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How Teachers Can Change the Future of Educational Technology - InformED These days, it’s hard not to overhear a conversation about a new app on the market or software product development. Some creations are superfluous—do people really need another photo-sharing app? But the burgeoning world of technical tools is solving real, important problems in society, from healthcare to environmental preservation to education. Educational technology, or edtech, is one such industry that is receiving increasing attention and investment, and entrepreneurial individuals are taking note of this.
9 Amazing Benefits of Technology in the Classroom (+18 Best Ways to Incorporate Technology) Have you ever wondered if technology improves learning? Educational technology supporters and researchers tout the amazing benefits of incorporating technology in the classroom. Those who are on the fence about how useful technology is in the modern classroom provide several counterarguments that warrant further discussion about how to find a happy medium between using technology and traditional teaching strategies. Technology has its place. The trick is using it to enhance learning instead of doing the same thing in a different way.
SAMR and Bloom's Taxonomy: Assembling the Puzzle For teachers just starting out with educational technology, the task at hand can sometimes seem daunting. Even though tools such as the SAMR model can help, the plethora of choices available can prove paralyzing, frequently resulting in ongoing substitutive uses of the technology that block, rather than enable, more ambitious transformative goals. The approach below is designed to help overcome this barrier, and is inspired in its form by Alexander’s notion of Design Patterns -- a clearly structured solution to a recurring design problem -- which has been applied to education scenarios by Bergin et al. While it is not laid out exactly as a design pattern would be, it nonetheless provides a framework that a teacher could use in similar fashion. The goal for the teacher is to construct a simple SAMR ladder that is coupled to Bloom’s Revised Taxonomy -- i.e., as the task moves from lower to upper levels of the taxonomy, it also moves from lower to upper levels of SAMR. 1.
SAGE Journals: Your gateway to world-class journal research Introduction: starting point and theoretical background According to the IEA’s International Computer and Information Literacy Study (ICILS 2013; Fraillon et al., 2014) – and other studies – teachers in many countries use information and communication technologies (ICT) on a less regular than expected basis given the increasing potentials of ICT for teaching and learning. Many studies have shown that the use of computers in classrooms remains somewhat peripheral in the majority of schools (Teo, 2009: 302).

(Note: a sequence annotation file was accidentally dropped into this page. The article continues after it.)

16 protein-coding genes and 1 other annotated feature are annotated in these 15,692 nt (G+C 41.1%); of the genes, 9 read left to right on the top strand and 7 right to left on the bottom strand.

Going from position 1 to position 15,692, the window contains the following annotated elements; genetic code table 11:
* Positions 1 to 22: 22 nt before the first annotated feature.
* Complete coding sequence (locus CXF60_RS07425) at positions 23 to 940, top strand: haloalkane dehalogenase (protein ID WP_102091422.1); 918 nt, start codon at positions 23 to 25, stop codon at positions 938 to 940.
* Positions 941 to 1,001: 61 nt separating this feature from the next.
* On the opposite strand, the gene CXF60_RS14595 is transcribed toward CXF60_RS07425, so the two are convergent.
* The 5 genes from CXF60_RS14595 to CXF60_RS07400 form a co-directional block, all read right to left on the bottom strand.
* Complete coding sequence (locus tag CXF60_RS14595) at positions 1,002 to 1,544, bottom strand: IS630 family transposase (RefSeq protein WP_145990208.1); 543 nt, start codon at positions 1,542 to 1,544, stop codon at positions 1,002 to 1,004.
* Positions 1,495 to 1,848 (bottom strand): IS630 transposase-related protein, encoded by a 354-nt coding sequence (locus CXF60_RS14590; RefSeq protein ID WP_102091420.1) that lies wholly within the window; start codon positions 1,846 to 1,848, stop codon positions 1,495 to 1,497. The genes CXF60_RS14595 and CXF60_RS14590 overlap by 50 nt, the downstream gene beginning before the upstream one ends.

WIKIMEDIA COMMONS CancelEditDeletePreviewrevert Text of the note (may include Wiki markup) Could not save your note (edit conflict or other problem). Please copy the text in the edit box below and insert it manually by editing this page. Rethinking SAMR, TPACK and using technology well I used to think of using the SAMR and TPACK tech integration models as “climb as high as you can” models. Now I see them differently. (Flickr / inkknife_2000) I used to think of the SAMR and TPACK — two technology integration models — kind of like a mountain. The Next Step: Amplification… Amplify… A few months ago, I wrote a blog post titled: “Enhancement-Automating-Transforming-Informating“, where I fused two models, the SARM model by Ruben Puentedura and Alan November’s Automating vs Informating model. It made sense to me that Puentedura’s Substitution and Augmentation stage was part of November’s Automating phase and that the Modification and Redefinition belonged to the Informating phase. But, I feel that there is a third phase beyond the Transformative phase, that I am calling “Amplification”. Now, one can argue that the opportunity to “amplify is part of the “Redefinition” stage, since as it is defined by Puentedura (…to be able to create a task, that was not possible before, without technology), but I am arguing that goes further and deserves to be it’s own phase. The Free Dictionary defines the verb “amplify” as: